The fall in cryptoasset prices is causing a lot of ink to flow and obscuring a piece of news that should, however, mobilise us all, much more than yet another stock market episode. On 16 June, the American company Circle – the world’s second largest issuer of stablecoins – announced the launch of EUROC, a cryptoasset backed by the euro. This announcement is all the more important as it highlights two major shortcomings: the lack of euro stablecoins available on the market and of European players to issue them. Circle is therefore stepping into this breach, following the world leader Tether which had already revealed its EURT in 2021.

I therefore call on public decision-makers. How many years and foreign crypto-euros will it take before Europe decides to encourage its champions? 

While some still consider cryptos to be volatile objects that cannot be trusted, stablecoins – whose value is maintained at a fixed parity by a currency – are emerging as a key instrument in this new economic universe. Between the unprecedented replication of payment methods in the digital world and the creation of new economic spaces such as disintermediated finance, they open the way to many uses that will make our daily lives easier.

Let’s not put all cryptos in the same basketLet’s not put all cryptos in the same basket

Let us not mistake the enemy. Let’s not confuse the issue. Not all stablecoins will collapse because Terra’s UST failure makes headlines.

Firstly, for technical reasons, because stability can be achieved in different ways. Some, like Cicle, put an equivalent number of currencies in reserve for each stablecoin issued. Others, like Terra, program an algorithm to maintain this stability.

For governance reasons on the other hand. Terra’s falsely decentralised decision-making mechanism is at the heart of the UST’s provisioning failure, which led to the collapse of its price. Other, more decentralised stablecoins have withstood this stock market crisis.

We cannot therefore hide behind this event to brush aside the consequences of Circle’s announcement and at the same time write off the future of our monetary sovereignty.

The European regulation that is about to be adopted cannot have a failing company as its only compass. Nor can it be the sole reflection of a conservatism that ultimately thwarts our common objective: to preserve Europe’s economic and monetary power. For although the European Central Bank is doing well to think about issuing a digital euro, its release is not expected for several years and the properties that will be devolved to it are far from the innovation and agility promoted by private players.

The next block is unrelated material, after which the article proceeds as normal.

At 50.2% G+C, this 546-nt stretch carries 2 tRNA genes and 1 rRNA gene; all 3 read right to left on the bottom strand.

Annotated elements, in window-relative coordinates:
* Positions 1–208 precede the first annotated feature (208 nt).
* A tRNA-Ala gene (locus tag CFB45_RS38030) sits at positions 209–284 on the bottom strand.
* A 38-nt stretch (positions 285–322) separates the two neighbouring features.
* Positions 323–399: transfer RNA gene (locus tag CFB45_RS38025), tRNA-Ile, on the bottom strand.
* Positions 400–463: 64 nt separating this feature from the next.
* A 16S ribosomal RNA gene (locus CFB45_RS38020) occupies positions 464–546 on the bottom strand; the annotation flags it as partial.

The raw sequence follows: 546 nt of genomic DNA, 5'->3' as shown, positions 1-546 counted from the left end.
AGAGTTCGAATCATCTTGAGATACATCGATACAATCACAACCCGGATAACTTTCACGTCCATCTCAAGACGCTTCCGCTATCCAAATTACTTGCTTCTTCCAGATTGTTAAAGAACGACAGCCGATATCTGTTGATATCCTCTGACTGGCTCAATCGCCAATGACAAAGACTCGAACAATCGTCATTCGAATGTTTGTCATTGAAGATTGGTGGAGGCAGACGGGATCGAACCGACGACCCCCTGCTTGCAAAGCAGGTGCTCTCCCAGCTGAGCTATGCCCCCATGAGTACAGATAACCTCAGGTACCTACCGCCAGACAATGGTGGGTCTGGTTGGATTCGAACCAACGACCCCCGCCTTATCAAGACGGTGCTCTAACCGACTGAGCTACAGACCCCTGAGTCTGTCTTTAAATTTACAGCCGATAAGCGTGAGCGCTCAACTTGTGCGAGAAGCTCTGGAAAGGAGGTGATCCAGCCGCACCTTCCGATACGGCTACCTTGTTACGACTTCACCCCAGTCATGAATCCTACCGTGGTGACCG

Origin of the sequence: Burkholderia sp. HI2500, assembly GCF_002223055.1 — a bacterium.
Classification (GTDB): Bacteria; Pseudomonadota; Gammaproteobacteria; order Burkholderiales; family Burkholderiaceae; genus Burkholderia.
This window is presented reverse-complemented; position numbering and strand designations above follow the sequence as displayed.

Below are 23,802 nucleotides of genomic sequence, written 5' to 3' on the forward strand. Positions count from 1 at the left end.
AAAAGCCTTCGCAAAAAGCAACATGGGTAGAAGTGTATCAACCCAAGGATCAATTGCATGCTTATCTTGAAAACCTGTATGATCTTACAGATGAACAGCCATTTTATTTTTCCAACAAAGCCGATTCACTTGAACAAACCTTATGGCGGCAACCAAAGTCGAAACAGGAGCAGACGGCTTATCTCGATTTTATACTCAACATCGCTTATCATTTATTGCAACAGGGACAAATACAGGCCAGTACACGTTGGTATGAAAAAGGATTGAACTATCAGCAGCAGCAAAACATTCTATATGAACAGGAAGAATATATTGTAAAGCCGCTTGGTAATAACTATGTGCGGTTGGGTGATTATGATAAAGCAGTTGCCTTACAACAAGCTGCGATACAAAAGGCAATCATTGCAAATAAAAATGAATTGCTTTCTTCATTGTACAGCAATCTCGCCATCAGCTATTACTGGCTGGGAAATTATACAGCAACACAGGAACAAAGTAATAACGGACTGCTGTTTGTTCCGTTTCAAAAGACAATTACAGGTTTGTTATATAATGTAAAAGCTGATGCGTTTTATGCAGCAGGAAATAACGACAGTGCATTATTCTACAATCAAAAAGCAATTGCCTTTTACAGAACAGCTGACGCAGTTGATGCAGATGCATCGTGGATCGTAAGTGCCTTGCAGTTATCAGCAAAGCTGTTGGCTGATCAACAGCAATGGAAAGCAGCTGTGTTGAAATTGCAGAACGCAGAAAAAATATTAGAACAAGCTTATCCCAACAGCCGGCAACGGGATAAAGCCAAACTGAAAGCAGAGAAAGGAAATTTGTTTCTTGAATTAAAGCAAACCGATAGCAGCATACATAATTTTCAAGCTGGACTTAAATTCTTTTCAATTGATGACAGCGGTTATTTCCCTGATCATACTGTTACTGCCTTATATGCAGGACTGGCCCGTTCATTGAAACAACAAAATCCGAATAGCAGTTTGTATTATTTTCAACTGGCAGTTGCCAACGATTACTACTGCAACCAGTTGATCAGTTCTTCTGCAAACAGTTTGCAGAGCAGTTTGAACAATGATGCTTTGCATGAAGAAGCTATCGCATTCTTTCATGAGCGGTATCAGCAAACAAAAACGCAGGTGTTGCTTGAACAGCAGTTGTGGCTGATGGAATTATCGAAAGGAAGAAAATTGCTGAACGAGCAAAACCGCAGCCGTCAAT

When will there be stablecoins by and for Europeans?

This observation should make it urgent to encourage the development of robust and secure companies that will meet the expectations of users in compliance with European policies. Better still, encouraging the development of stablecoins would enable us to establish the supremacy of the euro in international trade.

If we do not, we face a serious threat. The United States will issue the euros of the digital world in our place. More than 99% of stablecoins in circulation are already pegged to the dollar. American monetary hegemony is therefore being recreated in the Web3, and thus in the economy of tomorrow.

That is what is at stake. Cryptos are a fundamental building block of the emerging digital economy. A pillar of the Web3, their ambition is simple but powerful: to allow everyone to own and exchange value or scarcity (from money to art) online.

Yet Europe is not betting on euro stablecoins. This is evidenced by the draft European MiCA regulation, which is about to prohibit our companies from issuing euro stablecoins above a value of EUR 200 million and one million transactions per day. How then can we compete with dollar stablecoins, which circulate to the tune of $69 billion for the USDT and $55 billion for the USDC?

By choosing this path, we will be able to take pride in our regulation, which is certainly a precursor, but which will bury the hope of a renewed economic power for Europe on an international scale, particularly in the digital sector. Worse, as it stands, the regulation will fail to protect European citizens from potential failures of foreign players who will be able to provide them with euro stablecoins without constraint.

There is still time to react! In order to strengthen our sovereignty, protect users, act for the environment and against financial crime, there is one prerequisite: to have companies in Europe that will carry our values.

Read the article: